Levator ani syndrome (LAS), also known as levator ani spasm, puborectalis syndrome, chronic proctalgia, pyriformis syndrome and pelvic tension myalgia, produces chronic anal pain. The levator ani muscle is susceptible to the development of myofascial pain syndrome, and trigger points may be elicited on physical examination. The pathophysiology remains to be fully delineated. The diagnosis of LAS is suggested primarily by the clinical history, physical examination and the exclusion of organic disease that can produce recurrent or chronic proctalgia. Digital massage, sitz bath, electrogalvanic stimulation and biofeedback are the treatment modalities most frequently described in the literature. Pharmacological management includes non-steroidal anti-inflammatory medications, diazepam, amitriptyline, gabapentin and botulinum toxin. The evaluation of these patients can be challenging due to a diversity of causative factors. The authors present the case of a nulliparous woman in her mid-30s presenting with acute onset of lower abdominal and rectal pain radiating to her vagina. There was no history of trauma, inflammatory bowel disease, anal fissure or altered bowel habit. Each pain episode lasted longer than 20 min and was exacerbated by sitting. Neurological examination showed no evidence of neurological dysfunction. Rectal examination was unremarkable. During vaginal examination, palpation of the levator ani muscles elicited pain indicating pelvic floor dysfunction. Laboratory investigations including a full blood count and C reactive protein were within normal range. Further investigation with a transabdominal ultrasound scan, CT of the abdomen and pelvis and MRI of the lumbar spine were unremarkable. She commenced treatment with amitriptyline 20 mg once daily. She was referred for pelvic floor physiotherapy. Functional pain syndromes, such as LAS, should be regarded as diagnoses of exclusion and considered only after a thorough evaluation has been performed to rule out structural causes of pain. Knowledge of the pelvic floor and pelvic wall muscles may enable the physician to identify LAS, a possible cause of chronic pelvic pain.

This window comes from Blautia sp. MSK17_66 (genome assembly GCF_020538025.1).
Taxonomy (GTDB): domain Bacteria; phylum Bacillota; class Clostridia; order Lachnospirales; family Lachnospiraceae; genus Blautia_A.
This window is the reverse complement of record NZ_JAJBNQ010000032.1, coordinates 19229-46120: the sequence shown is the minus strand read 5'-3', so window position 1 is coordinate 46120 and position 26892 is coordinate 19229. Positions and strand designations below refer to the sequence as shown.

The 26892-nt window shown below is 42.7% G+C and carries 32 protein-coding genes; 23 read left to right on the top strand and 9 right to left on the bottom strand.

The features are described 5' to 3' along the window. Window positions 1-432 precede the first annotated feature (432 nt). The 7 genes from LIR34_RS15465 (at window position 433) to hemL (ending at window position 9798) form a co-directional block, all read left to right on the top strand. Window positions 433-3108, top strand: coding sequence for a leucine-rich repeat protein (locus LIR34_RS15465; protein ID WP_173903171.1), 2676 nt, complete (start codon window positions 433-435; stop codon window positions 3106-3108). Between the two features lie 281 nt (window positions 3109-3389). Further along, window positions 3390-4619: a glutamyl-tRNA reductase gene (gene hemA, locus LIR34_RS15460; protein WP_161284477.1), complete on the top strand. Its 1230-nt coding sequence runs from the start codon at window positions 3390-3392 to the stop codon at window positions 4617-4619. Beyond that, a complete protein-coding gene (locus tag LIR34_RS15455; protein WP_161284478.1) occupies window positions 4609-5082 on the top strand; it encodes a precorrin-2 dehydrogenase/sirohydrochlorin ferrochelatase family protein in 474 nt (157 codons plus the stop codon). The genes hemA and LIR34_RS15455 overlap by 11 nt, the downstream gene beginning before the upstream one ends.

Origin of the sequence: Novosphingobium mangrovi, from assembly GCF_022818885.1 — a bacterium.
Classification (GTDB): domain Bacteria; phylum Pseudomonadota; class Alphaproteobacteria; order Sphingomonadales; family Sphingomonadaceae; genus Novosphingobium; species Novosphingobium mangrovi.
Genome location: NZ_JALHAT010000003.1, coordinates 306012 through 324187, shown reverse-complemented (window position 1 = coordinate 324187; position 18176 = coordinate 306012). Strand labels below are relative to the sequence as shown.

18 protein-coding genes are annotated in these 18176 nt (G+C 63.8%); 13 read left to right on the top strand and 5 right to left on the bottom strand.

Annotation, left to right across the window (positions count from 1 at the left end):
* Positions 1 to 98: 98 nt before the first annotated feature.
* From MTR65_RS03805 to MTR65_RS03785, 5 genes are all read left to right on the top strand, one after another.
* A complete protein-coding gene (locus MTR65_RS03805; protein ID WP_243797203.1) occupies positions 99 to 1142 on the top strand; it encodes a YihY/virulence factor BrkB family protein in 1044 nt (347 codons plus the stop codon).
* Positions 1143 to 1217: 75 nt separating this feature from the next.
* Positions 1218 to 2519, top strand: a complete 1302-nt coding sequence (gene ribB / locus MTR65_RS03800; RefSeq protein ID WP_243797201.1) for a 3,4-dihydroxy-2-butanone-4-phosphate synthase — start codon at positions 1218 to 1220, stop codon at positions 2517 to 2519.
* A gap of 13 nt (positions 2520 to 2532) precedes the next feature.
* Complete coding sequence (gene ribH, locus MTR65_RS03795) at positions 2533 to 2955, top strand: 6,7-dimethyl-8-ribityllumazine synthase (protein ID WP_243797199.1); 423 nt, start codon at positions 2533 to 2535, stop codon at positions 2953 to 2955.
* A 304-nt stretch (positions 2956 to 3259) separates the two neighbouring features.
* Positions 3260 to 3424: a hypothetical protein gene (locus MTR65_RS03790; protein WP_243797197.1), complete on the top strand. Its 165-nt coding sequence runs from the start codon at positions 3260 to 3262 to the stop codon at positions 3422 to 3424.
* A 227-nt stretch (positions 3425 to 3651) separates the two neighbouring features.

- Emergency medicine
- Obstetrics and gynaecology
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Contributors LD wrote the case report. FW performed the literature review. ESM provided the radiology images and reports. LC edited the paper.
Funding The authors have not declared a specific grant for this research from any funding agency in the public, commercial or not-for-profit sectors.
Case reports provide a valuable learning resource for the scientific community and can indicate areas of interest for future research. They should not be used in isolation to guide treatment choices or public health policy.
Competing interests None declared.
Provenance and peer review Not commissioned; externally peer reviewed.